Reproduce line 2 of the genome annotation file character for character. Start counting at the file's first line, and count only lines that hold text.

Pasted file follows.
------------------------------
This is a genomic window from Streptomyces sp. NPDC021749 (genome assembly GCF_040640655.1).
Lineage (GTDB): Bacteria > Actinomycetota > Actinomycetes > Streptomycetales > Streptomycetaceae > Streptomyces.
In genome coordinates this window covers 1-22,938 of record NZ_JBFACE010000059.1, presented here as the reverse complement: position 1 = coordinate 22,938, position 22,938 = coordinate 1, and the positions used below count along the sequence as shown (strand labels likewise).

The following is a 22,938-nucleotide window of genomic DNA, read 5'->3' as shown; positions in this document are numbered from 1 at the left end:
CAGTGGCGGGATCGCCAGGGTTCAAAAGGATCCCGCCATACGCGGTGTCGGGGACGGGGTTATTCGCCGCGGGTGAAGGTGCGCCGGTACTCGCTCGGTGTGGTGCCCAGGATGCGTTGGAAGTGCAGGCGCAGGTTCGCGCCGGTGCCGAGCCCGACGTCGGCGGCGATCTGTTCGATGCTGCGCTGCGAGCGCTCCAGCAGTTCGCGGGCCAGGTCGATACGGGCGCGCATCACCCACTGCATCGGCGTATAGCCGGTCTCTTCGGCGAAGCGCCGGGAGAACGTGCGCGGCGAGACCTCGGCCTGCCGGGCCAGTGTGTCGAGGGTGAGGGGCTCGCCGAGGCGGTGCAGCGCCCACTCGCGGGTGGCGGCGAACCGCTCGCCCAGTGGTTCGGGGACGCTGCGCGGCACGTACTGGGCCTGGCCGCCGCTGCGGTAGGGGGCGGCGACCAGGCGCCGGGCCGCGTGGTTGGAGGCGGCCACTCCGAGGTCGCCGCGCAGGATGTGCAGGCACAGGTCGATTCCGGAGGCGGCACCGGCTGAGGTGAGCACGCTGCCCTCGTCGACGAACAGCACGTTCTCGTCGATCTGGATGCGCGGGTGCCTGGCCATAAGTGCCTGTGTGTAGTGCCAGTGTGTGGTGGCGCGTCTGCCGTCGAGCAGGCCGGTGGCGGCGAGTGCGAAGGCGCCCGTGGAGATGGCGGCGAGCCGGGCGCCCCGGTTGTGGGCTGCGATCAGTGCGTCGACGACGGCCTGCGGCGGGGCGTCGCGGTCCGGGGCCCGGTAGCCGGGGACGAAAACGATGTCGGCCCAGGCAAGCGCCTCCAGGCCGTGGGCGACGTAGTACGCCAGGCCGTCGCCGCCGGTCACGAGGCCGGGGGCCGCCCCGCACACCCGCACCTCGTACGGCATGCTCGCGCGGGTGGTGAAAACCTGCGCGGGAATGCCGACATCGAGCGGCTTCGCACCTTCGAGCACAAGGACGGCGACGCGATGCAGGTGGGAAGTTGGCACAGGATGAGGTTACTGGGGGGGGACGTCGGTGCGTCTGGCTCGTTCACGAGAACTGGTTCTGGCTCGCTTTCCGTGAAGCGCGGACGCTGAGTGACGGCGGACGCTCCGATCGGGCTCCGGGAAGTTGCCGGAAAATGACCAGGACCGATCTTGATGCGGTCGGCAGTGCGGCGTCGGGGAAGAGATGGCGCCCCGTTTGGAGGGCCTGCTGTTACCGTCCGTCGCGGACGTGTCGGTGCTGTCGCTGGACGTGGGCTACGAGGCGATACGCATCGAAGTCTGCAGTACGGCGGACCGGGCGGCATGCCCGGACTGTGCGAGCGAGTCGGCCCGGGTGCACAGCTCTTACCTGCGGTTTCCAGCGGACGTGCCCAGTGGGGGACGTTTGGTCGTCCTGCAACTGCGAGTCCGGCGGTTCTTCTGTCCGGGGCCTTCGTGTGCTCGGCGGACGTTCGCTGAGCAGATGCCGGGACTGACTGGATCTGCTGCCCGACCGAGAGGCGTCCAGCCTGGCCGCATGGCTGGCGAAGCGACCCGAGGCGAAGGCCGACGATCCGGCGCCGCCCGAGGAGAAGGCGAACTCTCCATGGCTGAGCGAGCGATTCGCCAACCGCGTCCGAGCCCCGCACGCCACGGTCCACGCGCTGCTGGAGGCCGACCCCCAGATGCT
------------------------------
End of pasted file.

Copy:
Lineage (GTDB): Bacteria > Actinomycetota > Actinomycetes > Streptomycetales > Streptomycetaceae > Streptomyces.